I'm going to assume that you ended your divorce with a negotiated Agreement rather than with a trial that resulted in the judge issuing child support provisions in a Judgment. So, much depends on what you agreed to. It may be that there was no mention of payment toward college and you are voluntarily paying for college; or, if it was mentioned, it might have said something like the parties shall pay according totheir ability to pay. In either of these situations, you might be able to stop paying for college, but, expecially with the latter kind of provision, there might be triggered a modification claim by her. If she does that, you might be able to defend by showing why you can't afford to pay for both child support and college. If the Agreement says you have to pay child support and for college you can try to modify by alleging a (real) change in circumstances (perhaps unexpected and necessary costs of new family, inflation, or whatever might be appropriate - and real). If it is a valid and provable claim you may be able to argue that what you pay for college should be a payment in lieu of child support. Child support payments for a child in college are considered to be reasonable because it is assumed the child is at home during vacations and will still need shelter that must be maintained year-round (and will food). By the way, a recent appellate decision, which you may be aware of, said that the satute that concerns child support should be literally appled and any change in the amount of child support by applying the Child Support Guidelines - even if it is only a dollar - can lead to a changed order. But that doesn't mean that you cannot oppose any such change by alleging a change in circumstances (this might not have anything to do with your situation, but I think it's important to know how easily an amount can be ordered to be changed).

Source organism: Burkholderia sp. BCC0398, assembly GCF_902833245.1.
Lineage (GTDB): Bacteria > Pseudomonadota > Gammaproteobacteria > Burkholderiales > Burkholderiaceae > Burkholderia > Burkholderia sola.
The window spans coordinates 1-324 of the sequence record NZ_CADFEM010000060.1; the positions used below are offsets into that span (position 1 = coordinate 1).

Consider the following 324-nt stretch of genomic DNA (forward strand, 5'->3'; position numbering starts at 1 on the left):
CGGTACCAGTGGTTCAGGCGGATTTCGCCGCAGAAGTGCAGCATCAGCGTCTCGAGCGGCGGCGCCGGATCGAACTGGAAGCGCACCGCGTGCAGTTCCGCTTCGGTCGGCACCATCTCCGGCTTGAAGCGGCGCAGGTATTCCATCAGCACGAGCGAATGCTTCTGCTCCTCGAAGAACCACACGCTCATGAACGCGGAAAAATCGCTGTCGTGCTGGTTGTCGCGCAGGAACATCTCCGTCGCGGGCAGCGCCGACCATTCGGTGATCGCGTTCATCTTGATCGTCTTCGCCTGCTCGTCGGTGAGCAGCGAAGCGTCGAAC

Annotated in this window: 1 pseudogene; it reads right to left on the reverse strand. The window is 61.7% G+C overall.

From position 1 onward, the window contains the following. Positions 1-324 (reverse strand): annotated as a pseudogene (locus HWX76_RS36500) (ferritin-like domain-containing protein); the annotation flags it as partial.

Asker

Posted

Thank you so much Steven. Good input

Posted

Bad idea. First of all the issue of "custody" doesn't apply at their age. It goes to primary residence. Second, the child support guidelines do not apply after 18. The child support statute regarding emancipation does apply.

To properly review your situation, more facts are necessary. For example, are you covering any of the costs for the children such as college? Is there a potential in your future for an alimony order?

You need an experienced lawyer to look over your current order (agreement) and discuss the current state of the law to uncover any unknown pitfalls and properly prepare strategy.

I would strongly recommend a consultation.

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Asker

Posted

Thank you for your advice. Someone (not a lawyer) suggested the custody angle and I thought it was a bad idea and my daughter could just say no. Thanks for the guidelines only applying to age 18 . I did not realize that.